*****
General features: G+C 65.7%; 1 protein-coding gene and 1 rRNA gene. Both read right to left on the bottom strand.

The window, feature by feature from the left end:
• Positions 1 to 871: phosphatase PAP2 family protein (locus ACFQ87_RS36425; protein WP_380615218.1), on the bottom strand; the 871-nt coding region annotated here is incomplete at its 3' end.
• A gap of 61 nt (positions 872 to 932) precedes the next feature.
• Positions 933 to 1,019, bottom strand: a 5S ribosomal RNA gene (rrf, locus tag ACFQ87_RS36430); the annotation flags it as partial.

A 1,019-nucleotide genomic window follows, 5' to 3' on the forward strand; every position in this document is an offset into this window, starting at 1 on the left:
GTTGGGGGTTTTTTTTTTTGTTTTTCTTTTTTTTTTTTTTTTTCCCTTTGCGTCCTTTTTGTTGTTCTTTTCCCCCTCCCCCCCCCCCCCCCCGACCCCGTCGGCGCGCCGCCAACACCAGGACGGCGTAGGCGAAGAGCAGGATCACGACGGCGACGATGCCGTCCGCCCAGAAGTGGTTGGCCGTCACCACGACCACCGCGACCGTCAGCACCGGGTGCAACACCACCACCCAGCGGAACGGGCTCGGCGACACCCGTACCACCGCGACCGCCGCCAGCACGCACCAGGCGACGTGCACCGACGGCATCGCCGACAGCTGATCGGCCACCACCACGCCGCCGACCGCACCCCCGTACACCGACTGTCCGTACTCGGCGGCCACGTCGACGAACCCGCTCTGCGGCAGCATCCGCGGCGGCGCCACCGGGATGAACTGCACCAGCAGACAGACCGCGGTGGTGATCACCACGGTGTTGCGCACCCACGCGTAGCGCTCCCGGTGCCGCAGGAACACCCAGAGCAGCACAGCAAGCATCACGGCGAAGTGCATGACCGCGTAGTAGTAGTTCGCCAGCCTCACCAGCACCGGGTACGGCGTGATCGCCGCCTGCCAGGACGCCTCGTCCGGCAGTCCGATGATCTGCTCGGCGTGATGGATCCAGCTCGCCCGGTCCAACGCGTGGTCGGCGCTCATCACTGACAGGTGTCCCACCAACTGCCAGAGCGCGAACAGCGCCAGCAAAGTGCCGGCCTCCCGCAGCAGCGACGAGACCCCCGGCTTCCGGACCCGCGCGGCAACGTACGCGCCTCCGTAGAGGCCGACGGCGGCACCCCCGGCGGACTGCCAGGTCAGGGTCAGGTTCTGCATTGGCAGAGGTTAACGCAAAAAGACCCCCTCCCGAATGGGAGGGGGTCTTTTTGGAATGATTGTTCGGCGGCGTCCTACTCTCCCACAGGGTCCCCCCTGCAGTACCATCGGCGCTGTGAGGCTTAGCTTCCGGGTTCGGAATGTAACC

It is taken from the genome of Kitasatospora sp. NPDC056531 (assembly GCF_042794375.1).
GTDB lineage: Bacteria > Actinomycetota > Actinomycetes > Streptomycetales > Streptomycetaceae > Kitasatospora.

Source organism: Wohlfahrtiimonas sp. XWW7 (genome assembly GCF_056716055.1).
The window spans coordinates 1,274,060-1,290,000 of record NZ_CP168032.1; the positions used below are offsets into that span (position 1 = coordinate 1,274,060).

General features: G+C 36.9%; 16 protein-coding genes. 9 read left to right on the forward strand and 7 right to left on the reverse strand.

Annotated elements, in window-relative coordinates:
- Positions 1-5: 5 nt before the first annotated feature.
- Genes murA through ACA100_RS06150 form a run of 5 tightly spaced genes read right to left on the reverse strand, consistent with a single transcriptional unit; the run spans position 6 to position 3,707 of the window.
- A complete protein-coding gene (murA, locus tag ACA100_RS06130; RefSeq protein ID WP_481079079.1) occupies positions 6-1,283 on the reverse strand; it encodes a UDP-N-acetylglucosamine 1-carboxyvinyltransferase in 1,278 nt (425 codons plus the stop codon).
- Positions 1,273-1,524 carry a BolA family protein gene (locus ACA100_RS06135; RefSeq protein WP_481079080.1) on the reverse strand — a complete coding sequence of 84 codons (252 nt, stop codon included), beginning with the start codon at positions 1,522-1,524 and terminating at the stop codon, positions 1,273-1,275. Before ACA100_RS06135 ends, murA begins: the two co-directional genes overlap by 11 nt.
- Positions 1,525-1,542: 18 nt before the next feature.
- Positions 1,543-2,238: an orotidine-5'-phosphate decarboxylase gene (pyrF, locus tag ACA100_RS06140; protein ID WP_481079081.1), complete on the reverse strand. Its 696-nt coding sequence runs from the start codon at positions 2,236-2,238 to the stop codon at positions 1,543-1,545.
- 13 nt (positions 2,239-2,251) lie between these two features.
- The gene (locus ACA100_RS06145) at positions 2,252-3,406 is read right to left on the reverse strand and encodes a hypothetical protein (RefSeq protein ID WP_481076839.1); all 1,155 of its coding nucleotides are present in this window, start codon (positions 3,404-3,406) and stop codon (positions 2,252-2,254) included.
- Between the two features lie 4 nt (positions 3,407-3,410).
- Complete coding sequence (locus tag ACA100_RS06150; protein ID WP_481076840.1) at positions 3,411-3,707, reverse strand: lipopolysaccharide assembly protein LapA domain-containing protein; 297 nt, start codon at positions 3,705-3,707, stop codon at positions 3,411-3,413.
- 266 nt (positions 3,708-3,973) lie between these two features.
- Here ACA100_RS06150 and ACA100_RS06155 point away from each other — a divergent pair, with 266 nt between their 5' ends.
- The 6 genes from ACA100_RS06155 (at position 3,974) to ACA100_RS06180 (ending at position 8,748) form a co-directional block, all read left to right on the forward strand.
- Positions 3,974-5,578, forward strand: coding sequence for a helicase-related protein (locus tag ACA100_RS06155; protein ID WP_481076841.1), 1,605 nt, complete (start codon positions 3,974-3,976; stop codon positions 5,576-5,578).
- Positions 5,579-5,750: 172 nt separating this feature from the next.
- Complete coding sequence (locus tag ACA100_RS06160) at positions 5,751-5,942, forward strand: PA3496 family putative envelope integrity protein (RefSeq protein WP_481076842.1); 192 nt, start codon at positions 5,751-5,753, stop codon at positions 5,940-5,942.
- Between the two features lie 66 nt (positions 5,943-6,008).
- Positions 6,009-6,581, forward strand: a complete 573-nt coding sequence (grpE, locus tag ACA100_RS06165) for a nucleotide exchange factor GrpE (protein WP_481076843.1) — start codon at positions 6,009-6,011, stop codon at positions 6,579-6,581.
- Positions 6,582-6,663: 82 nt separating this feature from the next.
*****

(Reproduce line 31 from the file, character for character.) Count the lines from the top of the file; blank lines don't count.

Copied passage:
- Positions 6,009-6,581, forward strand: a complete 573-nt coding sequence (grpE, locus tag ACA100_RS06165) for a nucleotide exchange factor GrpE (protein WP_481076843.1) — start codon at positions 6,009-6,011, stop codon at positions 6,579-6,581.